I thought that it was high time that this question be empirically addressed by someone who had a more accurate perspective than… other people? Gee, I dunno. I just sail on boats sometimes and can tell you all about halyards and sheets and stuff. Anywhom, this story takes place in an awkward muxed ip universe 'twixt the book series and movie. Make of it what you will.
I own nothing, but Barrett Bonden owns my heart and the sea, my soul.
The question: If someone were present to ensure that Warley, Hollom, Calamy, or any combination of the above survived the plot of Master and Commander: the Far Side of the World, would Jack still be able to defeat the Acheron?
The answer: Do read on.
Without Further ado…
Oil on Troubled Waters: a Tale of Salvation and Stupidity in Four Parts or more
Eastern Coast of South America; mouth of the Rio Parana; HMS Surprise.
"Gangway for the mail, please!"
Jack Aubrey shuffled aside to let Midshipman Hollom pass by, and in the process bowled over a figure in a blue coat whose lumpy form and homely face he did not quite recognize.
"Beg pardon!" squeaked the lumpy figure, who upon further inspection appeared to be some type of midshipman. The figure cleared his throat. "I mean… beg your pardon, sir," he rumbled in a much lower and gravellier voice, touching a knuckle to his brow.
Jack peered at the strange face on his half deck. "You are excused, Midshipman… what's your name?" he asked, somewhat embarrassed that he failed to keep his mids straight after a good few months at sea.
The figure looked relieved. "Oliver, sir. Midshipman Paul Oliver, sir!"
Jack once again regarded Oliver, as his mental processes strove to add two and two to get the eventual result of seven and nine-tenths that was presently staring him in the face. He had no recollection of Oliver whatsoever. The midshipman was of medium height and dubious build, with a massive barrel chest, sticky weak arms, and a long, pointy nose with a hump in it. He was possessed of a large ponderous overhanging brow, crowned with a truly majestic pair of eyebrows the color of tar, and had an unfortunately feminine mouth and eyes somewhat prone to batting.
Frankly, Jack hadn't the foggiest notion how this unattractive cove had wound up in the waists of the HMS Surprise, but there were more pressing matters at hand. "Very well, Oliver. Go bear a hand with the-" he waved a meaty hand in the direction of the other midshipmen before turning his attention back to the map he held.
"And, Oliver! Try to find yourself a better set of clothes. Your uniform-" Jack went back to tracing the delicate coastline of the Tierra del Fuego before he could conjure appropriate adjectives for the slumped, slovenly cut of Oliver's breeches.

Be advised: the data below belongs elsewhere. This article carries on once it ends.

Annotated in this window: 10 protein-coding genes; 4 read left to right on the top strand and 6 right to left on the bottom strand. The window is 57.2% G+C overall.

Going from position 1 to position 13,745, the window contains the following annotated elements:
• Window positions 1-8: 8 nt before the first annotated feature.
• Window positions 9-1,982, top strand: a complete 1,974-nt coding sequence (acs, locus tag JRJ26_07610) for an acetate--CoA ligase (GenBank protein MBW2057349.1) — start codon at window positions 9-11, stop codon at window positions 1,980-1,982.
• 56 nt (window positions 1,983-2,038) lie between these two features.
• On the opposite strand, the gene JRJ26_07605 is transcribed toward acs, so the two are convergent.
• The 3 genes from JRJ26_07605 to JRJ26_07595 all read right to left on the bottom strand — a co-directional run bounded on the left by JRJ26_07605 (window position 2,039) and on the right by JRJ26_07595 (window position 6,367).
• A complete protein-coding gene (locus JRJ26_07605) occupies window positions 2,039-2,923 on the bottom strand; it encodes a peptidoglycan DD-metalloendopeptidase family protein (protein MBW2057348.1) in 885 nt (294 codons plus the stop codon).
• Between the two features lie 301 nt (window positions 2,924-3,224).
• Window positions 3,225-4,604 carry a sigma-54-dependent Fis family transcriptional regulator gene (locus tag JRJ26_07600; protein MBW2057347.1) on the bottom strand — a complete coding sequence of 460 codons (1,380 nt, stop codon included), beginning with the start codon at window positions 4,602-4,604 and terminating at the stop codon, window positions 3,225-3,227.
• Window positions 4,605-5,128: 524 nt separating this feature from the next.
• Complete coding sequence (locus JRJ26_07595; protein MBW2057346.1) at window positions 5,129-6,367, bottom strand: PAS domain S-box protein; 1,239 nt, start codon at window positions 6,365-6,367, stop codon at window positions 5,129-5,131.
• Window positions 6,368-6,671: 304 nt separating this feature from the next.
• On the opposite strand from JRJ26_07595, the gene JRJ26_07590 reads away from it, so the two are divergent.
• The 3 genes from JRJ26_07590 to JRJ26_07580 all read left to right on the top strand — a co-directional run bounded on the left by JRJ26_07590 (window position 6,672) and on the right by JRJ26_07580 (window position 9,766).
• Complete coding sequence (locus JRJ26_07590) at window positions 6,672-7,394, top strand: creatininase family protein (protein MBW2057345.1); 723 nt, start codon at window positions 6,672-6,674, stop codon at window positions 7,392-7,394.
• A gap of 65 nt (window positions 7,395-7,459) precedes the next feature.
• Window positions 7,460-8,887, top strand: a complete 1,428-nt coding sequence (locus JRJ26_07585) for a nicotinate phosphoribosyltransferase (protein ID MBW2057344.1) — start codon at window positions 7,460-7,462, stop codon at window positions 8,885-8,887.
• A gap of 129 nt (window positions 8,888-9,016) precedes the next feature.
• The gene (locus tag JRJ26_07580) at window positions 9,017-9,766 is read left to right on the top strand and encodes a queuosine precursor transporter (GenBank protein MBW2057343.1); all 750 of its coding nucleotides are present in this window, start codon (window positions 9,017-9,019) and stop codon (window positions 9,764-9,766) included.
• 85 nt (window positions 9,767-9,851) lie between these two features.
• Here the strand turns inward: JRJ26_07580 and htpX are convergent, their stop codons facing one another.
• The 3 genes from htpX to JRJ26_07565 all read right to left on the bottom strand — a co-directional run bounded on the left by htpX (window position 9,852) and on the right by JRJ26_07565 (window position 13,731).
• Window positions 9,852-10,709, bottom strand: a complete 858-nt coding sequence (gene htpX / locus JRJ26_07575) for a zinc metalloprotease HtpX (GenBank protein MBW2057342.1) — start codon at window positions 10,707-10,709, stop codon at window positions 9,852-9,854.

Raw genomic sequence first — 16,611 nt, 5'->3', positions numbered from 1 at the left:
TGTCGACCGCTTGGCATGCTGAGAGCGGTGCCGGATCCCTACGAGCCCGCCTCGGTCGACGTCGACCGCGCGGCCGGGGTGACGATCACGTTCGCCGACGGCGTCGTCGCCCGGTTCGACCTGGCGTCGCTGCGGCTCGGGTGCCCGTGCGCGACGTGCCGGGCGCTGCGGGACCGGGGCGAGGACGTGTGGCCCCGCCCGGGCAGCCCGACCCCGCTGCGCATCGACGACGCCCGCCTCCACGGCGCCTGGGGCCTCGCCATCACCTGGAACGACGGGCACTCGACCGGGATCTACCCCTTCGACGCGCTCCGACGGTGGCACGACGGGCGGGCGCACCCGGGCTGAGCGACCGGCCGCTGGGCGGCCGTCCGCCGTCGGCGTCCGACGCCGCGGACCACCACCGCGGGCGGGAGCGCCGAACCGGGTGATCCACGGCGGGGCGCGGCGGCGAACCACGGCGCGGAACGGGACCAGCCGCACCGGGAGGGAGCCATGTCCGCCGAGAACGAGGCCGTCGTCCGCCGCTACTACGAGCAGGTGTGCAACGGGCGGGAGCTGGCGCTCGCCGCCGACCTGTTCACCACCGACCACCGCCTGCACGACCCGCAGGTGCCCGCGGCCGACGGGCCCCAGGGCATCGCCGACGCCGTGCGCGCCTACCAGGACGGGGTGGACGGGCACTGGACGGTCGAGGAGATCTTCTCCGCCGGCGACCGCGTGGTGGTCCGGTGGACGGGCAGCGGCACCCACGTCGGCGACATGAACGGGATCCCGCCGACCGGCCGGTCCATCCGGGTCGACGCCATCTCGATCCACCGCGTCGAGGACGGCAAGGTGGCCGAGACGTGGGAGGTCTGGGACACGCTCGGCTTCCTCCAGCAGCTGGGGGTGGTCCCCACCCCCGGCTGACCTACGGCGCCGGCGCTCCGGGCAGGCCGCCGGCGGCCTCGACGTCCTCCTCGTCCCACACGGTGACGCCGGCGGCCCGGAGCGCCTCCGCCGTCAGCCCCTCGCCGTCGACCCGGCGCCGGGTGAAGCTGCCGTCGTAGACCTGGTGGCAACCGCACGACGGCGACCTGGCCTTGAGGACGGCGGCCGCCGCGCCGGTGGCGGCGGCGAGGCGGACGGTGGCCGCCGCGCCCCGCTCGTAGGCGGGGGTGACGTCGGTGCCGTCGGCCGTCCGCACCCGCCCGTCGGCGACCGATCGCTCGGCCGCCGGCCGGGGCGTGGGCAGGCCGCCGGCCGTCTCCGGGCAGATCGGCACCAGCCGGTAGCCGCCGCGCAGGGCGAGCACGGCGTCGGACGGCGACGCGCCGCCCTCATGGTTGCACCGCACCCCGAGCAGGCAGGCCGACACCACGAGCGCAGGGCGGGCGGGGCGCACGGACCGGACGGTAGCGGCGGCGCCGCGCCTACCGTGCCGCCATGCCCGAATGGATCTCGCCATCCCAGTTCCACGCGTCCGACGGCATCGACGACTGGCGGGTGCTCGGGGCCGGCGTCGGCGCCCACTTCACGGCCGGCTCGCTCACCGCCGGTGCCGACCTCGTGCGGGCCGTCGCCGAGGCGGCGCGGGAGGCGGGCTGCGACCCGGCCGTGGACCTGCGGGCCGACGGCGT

Paul Oliver was indeed relieved. He scampered up to the quarterdeck and began recoiling lines, for lack of any other productive venture. The rest of the crew was occupied in bartering and badgering the assortment of native canoes pulled up along the starboard side, and Oliver wanted no part of the semi-rabid monkeys, bruised mangoes, and demure giggling ladies therein.
Oliver was, in case you are a particularly dense reader, not a Midshipman at all, on account of failing to qualify even for the "-man" part of the equation (let alone the "mid" or even the "ship" bits). Paul Oliver was, in fact, the narrator in disguise, a rather buxom young lady with a massive boll of cotton wrapped around her torso thrice in order to disguise this fact.
"So far, so good," she muttered to herself. "I am a brilliant genius! Of course none of them would be familiar with the song from which I took my pseudonym, 'Sweet Polly Oliver,' which happens to be about a girl who disguised herself as a man and ran off to war! At this rate, I'll have our three boys safe upon the shore and still in the quick before you can say 'foretopmast stays'l!'"
"Foretopmast stays'l," replied a genteel voice from her elbow.
Oliver let out a girlish yelp and wheeled to find a groggy-looking Midshipman Blakeney idling behind her. "Were you talking to yourself, Oliver?"
Oliver tried to look sheepish, but instead succeeded in looking merely constipated. "Just musing aloud, Will. Now don't you have some beetles to draw or Doctors to bother or dashing tales of Nelson to read?"
"Not presently. Are you sure you're not a young lady disguised as a Midshipman?"
"Why would you think a thing like that, Will?"
"Oh, no reason." With that, Will meandered off, ostensibly to draw beetles, bother Doctors, or read dashing tales of Nelson.
Oliver resumed her musing, ignoring the fact that Blakeney somehow knew who she was, despite the Captain's not. This was a plot hole to address at another time. "I suppose that it would be very hard to know of 'Sweet Polly Oliver' when we still have approximately thirty-five years until its printing, but I still congratulate myself for having this comfortable cushion of time-"
"Oliver! Acheron sighted, on the tenth of the month, headed South!" cried Midshipman Calamy, bounding about and putting Oliver very much in mind of a Golden Retriever puppy.
"It means we're headed 'round Cape Horn!" trilled Boyle from behind him.
Oliver belayed her line and crossed her arms, mostly to stop herself from seizing Calamy by his lapels and hauling him onto the quarterdeck before he stove his head in on a mizzen cleat. "All very good, Calamy," she muttered, adding under her breath "I write my sorry self all the way out here, thousands of miles and hundreds of years from home, to save your hide! Mind your feet, imbecile!"
With that, she turned to the bow and looked the length of the ship, South towards Cape Horn where she knew a storm was brewing.